Garbutt, two children in tow and two weeks overdue with her third child, went to Ivie's clinic without an appointment because she thought the baby had stopped moving. She got a ride for part of the way and walked another 20 minutes, arriving at the clinic well into the medical condition that precedes labor.
"I had an appointment to come in every week," Garbutt said. "I was worried about the baby, but the only way I can get to the doctor is by the Metro."
At particular risk from missed appointments are children with asthma and related breathing problems, as well as people with chronic conditions such as diabetes, said Jim Mangia, chief executive officer of St. John's Well Child and Family Center, which cares for 40,000 people annually at six clinics in Los Angeles.
Since the strike started, patient loads have dropped by 200 people per week at the organization's clinic near Exposition Park, Mangia said.
"We're seeing patients who have chronic diseases who are not coming in for their regular checkups and regular labs," he said.
"And so they're coming in with really elevated glucose levels or really high cholesterol levels.... They're feeling dizzy, they're getting infections.... We're really alarmed."
To make matters worse, Mangia said, the no-shows are costing the clinic about $15,000 a week in fees that Medi-Cal or another funding organization would have paid, had those who canceled their appointments shown up.
Mandy Johnson, chief executive officer of the Community Clinic Assn. of Los Angeles County, said clinics are suffering financially because 30% to 40% of those scheduled to see doctors or nurse-practitioners are canceling. The clinics are hurting, she said, because they must pay staff members whether or not patients show up.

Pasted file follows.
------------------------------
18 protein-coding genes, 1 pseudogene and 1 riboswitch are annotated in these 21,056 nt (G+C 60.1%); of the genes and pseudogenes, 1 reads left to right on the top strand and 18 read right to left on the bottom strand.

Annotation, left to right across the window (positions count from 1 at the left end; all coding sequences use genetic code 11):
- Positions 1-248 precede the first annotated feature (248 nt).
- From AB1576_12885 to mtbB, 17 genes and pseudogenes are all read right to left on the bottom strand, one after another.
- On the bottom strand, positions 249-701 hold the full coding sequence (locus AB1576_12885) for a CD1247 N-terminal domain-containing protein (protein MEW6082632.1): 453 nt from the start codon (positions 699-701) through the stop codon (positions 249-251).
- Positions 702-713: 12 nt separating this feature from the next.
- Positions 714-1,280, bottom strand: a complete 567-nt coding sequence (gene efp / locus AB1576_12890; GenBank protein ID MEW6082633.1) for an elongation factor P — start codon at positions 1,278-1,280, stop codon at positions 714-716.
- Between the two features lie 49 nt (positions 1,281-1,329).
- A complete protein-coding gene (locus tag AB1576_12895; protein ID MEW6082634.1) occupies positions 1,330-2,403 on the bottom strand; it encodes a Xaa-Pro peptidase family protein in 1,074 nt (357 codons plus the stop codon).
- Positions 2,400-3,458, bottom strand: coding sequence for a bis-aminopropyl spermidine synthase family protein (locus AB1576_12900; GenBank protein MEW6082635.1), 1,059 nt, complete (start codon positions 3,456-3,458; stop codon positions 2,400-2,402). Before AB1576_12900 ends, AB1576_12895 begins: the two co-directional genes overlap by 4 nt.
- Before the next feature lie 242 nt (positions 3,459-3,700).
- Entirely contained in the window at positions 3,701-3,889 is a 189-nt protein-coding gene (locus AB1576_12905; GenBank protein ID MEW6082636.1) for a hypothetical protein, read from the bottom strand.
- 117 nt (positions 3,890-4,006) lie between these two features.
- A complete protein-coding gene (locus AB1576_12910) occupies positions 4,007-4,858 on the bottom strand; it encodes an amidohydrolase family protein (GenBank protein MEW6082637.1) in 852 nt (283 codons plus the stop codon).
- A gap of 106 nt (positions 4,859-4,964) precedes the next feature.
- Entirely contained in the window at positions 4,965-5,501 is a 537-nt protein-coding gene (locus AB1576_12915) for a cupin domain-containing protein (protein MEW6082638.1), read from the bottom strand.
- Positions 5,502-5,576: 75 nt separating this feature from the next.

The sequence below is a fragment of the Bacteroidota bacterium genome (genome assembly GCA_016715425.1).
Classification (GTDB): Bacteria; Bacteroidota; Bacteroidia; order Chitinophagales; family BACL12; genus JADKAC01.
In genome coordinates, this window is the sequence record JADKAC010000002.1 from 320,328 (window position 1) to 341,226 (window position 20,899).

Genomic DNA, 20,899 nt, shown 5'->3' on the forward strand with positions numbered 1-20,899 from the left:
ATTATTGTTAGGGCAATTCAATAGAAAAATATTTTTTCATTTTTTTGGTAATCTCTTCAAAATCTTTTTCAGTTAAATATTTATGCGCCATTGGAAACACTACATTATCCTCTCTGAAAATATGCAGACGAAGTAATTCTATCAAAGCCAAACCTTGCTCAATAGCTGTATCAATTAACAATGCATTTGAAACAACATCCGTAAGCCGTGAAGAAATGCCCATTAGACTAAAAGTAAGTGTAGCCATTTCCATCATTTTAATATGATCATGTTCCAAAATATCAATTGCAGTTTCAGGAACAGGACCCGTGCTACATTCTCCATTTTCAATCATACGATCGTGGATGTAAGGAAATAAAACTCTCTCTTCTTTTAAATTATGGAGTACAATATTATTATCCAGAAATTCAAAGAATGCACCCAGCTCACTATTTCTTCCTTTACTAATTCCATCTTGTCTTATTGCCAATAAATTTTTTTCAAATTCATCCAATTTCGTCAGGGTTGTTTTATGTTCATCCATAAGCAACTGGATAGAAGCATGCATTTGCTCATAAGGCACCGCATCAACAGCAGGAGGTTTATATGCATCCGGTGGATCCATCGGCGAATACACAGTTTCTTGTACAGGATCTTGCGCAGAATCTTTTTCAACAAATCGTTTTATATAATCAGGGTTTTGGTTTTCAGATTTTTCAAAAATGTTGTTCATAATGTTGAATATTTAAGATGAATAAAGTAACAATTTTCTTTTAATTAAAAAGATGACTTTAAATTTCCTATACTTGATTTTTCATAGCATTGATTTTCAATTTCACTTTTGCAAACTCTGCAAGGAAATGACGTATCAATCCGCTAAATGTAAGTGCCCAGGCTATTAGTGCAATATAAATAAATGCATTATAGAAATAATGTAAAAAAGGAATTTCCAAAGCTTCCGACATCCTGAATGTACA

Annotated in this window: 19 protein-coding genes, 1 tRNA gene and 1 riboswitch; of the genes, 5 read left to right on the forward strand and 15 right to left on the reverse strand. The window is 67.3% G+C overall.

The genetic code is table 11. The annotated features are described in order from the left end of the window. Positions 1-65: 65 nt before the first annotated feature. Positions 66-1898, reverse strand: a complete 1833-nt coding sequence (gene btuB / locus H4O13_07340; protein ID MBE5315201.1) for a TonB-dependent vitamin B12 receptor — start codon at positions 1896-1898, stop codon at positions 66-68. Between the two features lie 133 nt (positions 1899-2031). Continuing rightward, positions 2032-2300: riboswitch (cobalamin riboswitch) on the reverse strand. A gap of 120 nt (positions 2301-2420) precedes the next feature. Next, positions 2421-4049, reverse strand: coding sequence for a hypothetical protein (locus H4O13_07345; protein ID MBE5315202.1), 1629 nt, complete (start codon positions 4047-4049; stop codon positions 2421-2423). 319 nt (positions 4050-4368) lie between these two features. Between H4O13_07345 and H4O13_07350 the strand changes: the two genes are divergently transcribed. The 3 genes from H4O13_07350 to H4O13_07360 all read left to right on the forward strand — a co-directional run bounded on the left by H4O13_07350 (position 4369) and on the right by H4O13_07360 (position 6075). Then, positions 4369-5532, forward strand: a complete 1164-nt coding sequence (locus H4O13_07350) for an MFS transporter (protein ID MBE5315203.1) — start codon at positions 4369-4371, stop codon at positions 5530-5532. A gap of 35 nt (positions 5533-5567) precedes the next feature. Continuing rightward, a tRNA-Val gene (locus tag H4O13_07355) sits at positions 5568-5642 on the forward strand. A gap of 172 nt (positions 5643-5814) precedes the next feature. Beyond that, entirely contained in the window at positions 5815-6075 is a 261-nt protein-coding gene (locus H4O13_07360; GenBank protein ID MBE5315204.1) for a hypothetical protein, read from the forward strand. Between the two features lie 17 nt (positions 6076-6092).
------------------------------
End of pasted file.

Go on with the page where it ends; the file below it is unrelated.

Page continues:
"These clinics operate on a very slim margin," Johnson said. "The strike has been on a month and, if it continues, I think we'll see clinics cut back on their staffing."
There also has been an effect on emergency-room care.
Officials at both Kaiser Permanente and Olive View Medical Center, a county hospital in Sylmar, report drops in the number of people going to their emergency rooms during the strike, prompting speculation that even the very ill are having a hard time seeking care.
"In our emergency room we are seeing 200 less people each week since the strike started," said Dean, the Kaiser spokeswoman. "We attribute that to the strike."
At the same time, some of those who do show up in emergency rooms might have been able to avoid emergency care if they had been able to visit their doctors regularly.
"We have had patients who said they couldn't get to a doctor's appointment and couldn't get to a pharmacy," said Dr. Brian Johnston, an emergency-room physician at White Memorial and former president of the Los Angeles County Medical Assn.
"We had one case of a 78-year-old guy -- he lives 17 blocks away and had no way to get here except walking," Johnston added. "He waited three days with a dislocated finger to come in."
The situation is particularly hard for the uninsured who get care at free clinics, because they rely on the facilities for prescription drugs as well as visits to a physician, said Dr. David Martin, medical director of T.H.E. Clinic.
Esperanza Ramirez has less than a week to go on her medications, and she's trying hard not to run out. Ordinarily, the 75-year-old takes two buses from her home in Compton to the University Muslim Medical Assn. clinic on Florence Avenue in Los Angeles, where she goes for free treatment and prescription drugs.
But she canceled the appointment scheduled for earlier this week and couldn't get another until December. Administrators told her, though, that she could go in without an appointment if her medicines ran out.
So, Ramirez hopes the buses start running again by Tuesday, when she'll need them. She has thought about taking a taxi, but the last time she did that it cost $36 -- much more than she could afford.
"This is very bad," she said. "There are thousands and thousands of us who depend on those buses. All of this is happening because of the strike."